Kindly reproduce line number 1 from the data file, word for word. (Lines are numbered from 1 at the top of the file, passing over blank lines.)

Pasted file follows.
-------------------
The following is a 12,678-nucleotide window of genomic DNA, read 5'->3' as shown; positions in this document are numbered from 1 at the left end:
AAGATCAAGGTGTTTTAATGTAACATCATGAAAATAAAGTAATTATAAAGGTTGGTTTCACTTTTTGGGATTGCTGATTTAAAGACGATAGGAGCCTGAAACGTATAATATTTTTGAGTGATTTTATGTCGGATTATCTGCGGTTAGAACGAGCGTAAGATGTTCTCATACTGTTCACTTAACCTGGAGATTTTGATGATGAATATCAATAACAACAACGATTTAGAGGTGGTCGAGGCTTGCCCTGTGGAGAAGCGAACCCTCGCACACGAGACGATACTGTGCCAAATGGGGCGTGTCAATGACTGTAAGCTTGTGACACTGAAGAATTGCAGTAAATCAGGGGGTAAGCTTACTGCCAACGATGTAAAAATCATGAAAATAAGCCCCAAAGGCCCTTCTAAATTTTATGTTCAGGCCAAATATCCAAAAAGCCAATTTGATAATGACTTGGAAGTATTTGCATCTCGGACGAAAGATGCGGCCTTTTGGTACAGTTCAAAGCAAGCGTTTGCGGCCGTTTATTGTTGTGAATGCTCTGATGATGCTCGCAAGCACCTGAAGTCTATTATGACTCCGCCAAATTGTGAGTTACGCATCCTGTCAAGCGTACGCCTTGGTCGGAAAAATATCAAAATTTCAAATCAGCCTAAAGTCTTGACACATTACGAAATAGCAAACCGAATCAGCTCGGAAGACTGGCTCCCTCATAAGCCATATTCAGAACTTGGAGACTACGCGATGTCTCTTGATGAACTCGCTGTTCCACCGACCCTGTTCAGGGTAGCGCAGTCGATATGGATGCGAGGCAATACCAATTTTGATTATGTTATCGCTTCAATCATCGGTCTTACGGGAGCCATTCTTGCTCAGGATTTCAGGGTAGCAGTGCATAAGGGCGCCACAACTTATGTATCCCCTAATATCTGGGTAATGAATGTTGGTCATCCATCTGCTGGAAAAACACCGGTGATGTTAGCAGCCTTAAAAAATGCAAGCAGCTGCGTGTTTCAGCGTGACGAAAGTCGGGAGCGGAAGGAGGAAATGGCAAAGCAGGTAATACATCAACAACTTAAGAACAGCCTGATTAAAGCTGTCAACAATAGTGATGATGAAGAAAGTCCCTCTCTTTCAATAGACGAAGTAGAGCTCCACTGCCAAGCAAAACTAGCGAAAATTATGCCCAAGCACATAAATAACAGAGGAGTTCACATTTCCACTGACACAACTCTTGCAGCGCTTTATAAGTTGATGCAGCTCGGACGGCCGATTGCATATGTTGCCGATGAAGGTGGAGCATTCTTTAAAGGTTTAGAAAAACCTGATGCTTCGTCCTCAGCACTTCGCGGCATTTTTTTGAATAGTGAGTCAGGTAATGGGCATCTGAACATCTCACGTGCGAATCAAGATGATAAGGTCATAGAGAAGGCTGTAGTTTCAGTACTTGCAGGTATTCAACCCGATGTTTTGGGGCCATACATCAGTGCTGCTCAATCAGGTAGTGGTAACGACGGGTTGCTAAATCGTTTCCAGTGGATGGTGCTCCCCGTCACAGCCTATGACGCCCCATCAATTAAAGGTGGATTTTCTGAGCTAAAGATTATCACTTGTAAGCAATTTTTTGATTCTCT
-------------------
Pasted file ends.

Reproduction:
The following is a 12,678-nucleotide window of genomic DNA, read 5'->3' as shown; positions in this document are numbered from 1 at the left end: